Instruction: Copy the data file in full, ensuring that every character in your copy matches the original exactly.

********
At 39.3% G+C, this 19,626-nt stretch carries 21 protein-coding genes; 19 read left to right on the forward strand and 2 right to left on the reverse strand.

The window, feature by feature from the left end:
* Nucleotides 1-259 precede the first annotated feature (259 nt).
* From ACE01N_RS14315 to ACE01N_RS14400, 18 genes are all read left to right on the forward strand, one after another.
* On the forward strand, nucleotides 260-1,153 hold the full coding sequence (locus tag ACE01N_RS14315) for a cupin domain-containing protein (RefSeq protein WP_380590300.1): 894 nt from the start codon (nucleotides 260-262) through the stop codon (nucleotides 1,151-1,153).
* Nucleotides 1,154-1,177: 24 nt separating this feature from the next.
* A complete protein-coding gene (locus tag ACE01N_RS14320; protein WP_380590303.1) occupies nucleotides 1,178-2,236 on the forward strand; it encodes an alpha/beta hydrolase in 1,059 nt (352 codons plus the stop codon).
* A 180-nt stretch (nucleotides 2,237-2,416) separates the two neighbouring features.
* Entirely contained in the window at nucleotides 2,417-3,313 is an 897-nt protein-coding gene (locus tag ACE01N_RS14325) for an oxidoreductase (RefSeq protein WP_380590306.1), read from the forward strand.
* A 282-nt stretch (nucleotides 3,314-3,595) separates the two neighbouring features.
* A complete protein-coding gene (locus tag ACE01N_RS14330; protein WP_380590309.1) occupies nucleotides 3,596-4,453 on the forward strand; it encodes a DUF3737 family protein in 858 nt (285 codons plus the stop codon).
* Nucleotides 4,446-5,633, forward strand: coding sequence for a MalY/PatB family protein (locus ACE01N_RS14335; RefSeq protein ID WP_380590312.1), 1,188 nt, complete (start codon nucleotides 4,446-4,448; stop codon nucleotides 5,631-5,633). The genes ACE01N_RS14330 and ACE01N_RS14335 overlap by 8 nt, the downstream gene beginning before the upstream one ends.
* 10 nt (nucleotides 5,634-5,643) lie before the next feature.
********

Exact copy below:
At 39.3% G+C, this 19,626-nt stretch carries 21 protein-coding genes; 19 read left to right on the forward strand and 2 right to left on the reverse strand.

The window, feature by feature from the left end:
* Nucleotides 1-259 precede the first annotated feature (259 nt).
* From ACE01N_RS14315 to ACE01N_RS14400, 18 genes are all read left to right on the forward strand, one after another.
* On the forward strand, nucleotides 260-1,153 hold the full coding sequence (locus tag ACE01N_RS14315) for a cupin domain-containing protein (RefSeq protein WP_380590300.1): 894 nt from the start codon (nucleotides 260-262) through the stop codon (nucleotides 1,151-1,153).
* Nucleotides 1,154-1,177: 24 nt separating this feature from the next.
* A complete protein-coding gene (locus tag ACE01N_RS14320; protein WP_380590303.1) occupies nucleotides 1,178-2,236 on the forward strand; it encodes an alpha/beta hydrolase in 1,059 nt (352 codons plus the stop codon).
* A 180-nt stretch (nucleotides 2,237-2,416) separates the two neighbouring features.
* Entirely contained in the window at nucleotides 2,417-3,313 is an 897-nt protein-coding gene (locus tag ACE01N_RS14325) for an oxidoreductase (RefSeq protein WP_380590306.1), read from the forward strand.
* A 282-nt stretch (nucleotides 3,314-3,595) separates the two neighbouring features.
* A complete protein-coding gene (locus tag ACE01N_RS14330; protein WP_380590309.1) occupies nucleotides 3,596-4,453 on the forward strand; it encodes a DUF3737 family protein in 858 nt (285 codons plus the stop codon).
* Nucleotides 4,446-5,633, forward strand: coding sequence for a MalY/PatB family protein (locus ACE01N_RS14335; RefSeq protein ID WP_380590312.1), 1,188 nt, complete (start codon nucleotides 4,446-4,448; stop codon nucleotides 5,631-5,633). The genes ACE01N_RS14330 and ACE01N_RS14335 overlap by 8 nt, the downstream gene beginning before the upstream one ends.
* 10 nt (nucleotides 5,634-5,643) lie before the next feature.